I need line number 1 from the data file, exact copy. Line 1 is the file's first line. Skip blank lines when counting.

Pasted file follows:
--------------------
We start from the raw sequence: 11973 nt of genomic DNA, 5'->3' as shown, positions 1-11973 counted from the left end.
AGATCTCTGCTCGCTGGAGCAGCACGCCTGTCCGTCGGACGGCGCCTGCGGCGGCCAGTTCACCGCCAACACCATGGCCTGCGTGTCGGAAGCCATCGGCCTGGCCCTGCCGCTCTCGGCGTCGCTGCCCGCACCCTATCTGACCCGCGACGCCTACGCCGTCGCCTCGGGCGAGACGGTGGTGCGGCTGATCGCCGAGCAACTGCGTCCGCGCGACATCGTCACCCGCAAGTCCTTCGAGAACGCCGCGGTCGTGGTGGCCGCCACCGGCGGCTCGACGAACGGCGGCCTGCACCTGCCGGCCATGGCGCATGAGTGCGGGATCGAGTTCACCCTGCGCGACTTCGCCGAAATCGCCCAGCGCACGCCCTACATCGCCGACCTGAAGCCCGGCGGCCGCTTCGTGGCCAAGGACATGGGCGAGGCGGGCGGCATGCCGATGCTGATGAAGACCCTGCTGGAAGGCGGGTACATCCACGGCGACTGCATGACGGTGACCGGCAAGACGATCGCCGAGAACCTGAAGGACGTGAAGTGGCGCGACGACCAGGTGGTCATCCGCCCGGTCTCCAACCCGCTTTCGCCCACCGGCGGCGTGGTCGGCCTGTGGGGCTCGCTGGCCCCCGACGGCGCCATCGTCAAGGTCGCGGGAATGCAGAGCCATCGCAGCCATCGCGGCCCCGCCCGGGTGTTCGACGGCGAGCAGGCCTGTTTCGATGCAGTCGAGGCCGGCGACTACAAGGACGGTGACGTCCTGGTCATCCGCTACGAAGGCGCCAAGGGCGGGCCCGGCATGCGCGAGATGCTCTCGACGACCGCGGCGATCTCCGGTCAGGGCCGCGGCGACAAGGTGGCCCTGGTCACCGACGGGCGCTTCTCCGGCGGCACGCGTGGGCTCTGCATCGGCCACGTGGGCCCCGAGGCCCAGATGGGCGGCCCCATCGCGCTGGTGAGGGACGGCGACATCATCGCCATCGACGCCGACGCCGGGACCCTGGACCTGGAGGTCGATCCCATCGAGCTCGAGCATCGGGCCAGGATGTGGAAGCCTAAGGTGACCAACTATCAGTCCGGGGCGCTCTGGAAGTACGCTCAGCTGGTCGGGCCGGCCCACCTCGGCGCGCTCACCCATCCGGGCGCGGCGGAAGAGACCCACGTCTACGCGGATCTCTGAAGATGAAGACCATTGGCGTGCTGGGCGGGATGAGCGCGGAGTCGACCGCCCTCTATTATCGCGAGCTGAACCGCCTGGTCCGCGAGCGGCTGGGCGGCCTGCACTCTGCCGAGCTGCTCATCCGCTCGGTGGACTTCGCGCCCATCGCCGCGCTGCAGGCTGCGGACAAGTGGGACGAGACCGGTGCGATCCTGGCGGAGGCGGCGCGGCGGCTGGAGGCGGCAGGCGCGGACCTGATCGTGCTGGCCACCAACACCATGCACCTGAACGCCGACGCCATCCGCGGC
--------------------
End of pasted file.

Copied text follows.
We start from the raw sequence: 11973 nt of genomic DNA, 5'->3' as shown, positions 1-11973 counted from the left end.